The report also said that four more H7N9 patients have recovered from their infections. Case reports in the medical literature have said several H7N9 patients are still hospitalized, some requiring mechanical ventilation and extracorporeal membrane oxygenation (ECMO).
Antiviral resistance study
The goals of the Lancet study were to gauge viral loads in patients' throat, stool, blood, and urine specimens during their hospitalizations and to look for antiviral resistance mutations and their impact on clinical outcomes. The patients were hospitalized from Apr 4 to Apr 27. Their median age was 71, and 10 of the patients were men.
All patients had pneumonia, four had acute respiratory distress syndrome and needed mechanical ventilation, and the conditions of three deteriorated further despite neuraminidase inhibitor treatment and ECMO. Two of the three ECMO patients died.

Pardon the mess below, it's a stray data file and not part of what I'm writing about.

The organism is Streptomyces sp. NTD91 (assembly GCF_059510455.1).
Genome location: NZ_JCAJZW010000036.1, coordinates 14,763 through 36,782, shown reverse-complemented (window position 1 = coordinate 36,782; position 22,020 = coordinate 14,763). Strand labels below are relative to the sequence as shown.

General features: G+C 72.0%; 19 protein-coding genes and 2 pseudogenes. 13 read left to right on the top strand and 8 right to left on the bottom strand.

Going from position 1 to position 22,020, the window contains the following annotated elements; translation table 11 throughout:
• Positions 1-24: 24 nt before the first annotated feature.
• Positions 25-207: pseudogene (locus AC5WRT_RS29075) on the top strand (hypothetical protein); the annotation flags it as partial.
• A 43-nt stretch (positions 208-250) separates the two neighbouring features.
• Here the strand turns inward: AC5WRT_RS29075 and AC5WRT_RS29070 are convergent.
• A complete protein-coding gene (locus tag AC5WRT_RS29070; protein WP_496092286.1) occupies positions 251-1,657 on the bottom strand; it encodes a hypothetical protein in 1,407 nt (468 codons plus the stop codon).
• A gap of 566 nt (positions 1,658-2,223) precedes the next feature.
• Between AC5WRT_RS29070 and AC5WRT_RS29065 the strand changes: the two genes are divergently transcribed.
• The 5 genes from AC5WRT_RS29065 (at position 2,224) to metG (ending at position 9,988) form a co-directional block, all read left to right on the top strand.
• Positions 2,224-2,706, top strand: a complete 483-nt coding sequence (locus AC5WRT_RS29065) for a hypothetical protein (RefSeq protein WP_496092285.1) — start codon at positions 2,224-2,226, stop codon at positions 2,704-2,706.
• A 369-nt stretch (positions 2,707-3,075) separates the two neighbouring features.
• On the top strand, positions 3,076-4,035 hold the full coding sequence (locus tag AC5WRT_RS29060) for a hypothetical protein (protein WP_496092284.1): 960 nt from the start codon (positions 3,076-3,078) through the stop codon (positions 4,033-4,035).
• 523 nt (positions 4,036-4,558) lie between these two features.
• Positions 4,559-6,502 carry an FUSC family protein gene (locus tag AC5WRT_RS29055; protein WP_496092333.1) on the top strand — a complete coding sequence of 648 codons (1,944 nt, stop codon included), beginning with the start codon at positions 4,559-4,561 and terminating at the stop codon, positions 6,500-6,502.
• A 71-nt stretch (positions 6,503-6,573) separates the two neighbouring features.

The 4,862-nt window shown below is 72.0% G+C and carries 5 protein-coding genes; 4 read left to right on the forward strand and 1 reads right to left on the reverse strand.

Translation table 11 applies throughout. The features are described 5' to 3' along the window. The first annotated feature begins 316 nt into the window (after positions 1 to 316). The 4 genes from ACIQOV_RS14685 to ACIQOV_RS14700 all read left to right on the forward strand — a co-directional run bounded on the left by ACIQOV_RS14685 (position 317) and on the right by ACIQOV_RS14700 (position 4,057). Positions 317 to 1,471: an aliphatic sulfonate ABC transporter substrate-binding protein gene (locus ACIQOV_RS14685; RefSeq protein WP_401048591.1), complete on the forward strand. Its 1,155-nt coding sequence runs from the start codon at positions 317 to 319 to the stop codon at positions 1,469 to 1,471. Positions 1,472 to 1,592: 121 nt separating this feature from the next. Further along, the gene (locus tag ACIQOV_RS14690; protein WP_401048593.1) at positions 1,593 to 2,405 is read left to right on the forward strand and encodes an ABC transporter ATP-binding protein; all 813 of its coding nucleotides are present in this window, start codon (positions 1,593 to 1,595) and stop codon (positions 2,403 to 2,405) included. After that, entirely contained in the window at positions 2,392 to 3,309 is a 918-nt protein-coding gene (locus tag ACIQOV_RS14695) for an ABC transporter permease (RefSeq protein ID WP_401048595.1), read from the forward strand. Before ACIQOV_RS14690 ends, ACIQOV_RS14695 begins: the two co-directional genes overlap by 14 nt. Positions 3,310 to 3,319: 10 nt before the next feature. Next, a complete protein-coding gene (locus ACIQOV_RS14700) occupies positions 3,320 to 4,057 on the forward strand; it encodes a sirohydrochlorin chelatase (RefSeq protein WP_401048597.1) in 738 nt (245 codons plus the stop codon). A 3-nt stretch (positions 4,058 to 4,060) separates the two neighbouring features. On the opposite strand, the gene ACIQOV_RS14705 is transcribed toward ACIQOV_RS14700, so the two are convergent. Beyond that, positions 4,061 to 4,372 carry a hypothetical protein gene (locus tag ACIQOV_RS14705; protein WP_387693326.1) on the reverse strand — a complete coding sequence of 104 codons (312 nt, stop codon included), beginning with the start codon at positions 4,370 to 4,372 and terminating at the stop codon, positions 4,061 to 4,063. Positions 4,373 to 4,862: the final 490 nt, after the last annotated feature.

The researchers found that duration of illness before hospitalization or viral load in admission throat swabs didn't predict the patients' response to antivirals or clinical outcome. Those with falling viral load in throat swabs during treatment were more likely to survive, but viral loads stayed high in the three who got worse and needed ECMO.
Pandemic 2009 H1N1 influenza viral loads typically decline a few days after disease onset, but the H7N9 patients had high loads the first week of infection, similar to the pattern with H5N1 avian influenza, the investigators observed.
They noted that the more persistent level could reflect the lack of earlier exposure to H7N9. "By contrast with seasonal influenza, antiviral treatment of A/H7N9 initiated many days after disease onset may still provide some clinical benefit," they wrote.
The sequencing part of the study revealed that the Arg292Lys mutation, previously linked to zanamivir (Relenza) and oseltamivir resistance, in the neuraminidase was linked to treatment failures and poor patient outcomes. In one of the patients, resistance was detected 2 days after antiviral treatment began.